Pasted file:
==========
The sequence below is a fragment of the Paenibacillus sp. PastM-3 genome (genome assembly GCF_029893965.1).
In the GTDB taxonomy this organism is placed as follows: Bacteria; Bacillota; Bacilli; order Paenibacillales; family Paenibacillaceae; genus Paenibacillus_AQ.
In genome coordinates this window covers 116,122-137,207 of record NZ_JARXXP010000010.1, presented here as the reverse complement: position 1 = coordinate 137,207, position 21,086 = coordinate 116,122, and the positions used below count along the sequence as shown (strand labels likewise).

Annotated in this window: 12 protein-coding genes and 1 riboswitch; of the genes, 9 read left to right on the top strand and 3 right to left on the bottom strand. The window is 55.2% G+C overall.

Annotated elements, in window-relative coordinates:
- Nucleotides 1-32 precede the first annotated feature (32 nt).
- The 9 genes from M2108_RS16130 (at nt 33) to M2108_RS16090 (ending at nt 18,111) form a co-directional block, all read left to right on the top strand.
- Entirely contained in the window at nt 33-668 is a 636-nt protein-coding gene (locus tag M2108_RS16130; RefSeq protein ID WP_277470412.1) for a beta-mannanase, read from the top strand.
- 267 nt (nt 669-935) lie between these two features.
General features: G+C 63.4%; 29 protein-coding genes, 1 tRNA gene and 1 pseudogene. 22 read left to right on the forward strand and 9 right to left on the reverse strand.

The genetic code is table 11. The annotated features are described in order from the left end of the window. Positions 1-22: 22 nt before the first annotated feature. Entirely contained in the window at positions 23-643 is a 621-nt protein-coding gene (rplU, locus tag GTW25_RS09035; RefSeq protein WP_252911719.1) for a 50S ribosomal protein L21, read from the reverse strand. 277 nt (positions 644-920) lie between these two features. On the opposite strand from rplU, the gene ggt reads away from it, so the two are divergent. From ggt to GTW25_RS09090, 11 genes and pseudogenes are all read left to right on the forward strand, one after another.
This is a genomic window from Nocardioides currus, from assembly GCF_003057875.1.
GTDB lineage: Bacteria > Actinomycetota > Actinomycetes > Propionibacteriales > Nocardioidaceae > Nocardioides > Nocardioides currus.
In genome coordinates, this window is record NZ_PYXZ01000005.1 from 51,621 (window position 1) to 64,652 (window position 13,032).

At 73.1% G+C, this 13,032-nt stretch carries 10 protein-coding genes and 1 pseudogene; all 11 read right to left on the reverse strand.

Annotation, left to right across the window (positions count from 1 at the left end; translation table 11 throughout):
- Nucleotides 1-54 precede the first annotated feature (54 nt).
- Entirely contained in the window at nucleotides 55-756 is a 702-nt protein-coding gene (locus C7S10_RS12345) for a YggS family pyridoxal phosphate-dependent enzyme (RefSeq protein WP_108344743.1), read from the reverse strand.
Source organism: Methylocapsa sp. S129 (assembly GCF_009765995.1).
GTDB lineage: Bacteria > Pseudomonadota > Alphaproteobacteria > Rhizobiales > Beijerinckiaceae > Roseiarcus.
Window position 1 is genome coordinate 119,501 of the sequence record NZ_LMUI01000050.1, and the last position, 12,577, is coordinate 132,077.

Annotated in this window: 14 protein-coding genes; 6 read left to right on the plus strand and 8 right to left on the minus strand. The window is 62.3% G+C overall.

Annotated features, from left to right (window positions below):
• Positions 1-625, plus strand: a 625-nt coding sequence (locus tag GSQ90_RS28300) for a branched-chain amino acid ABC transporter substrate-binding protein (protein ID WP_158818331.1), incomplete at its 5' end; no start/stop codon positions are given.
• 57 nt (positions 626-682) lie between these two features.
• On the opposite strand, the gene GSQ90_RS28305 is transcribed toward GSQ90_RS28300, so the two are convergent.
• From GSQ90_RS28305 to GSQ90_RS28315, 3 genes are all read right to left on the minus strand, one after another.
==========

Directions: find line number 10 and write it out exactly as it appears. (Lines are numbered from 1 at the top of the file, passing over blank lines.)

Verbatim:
General features: G+C 63.4%; 29 protein-coding genes, 1 tRNA gene and 1 pseudogene. 22 read left to right on the forward strand and 9 right to left on the reverse strand.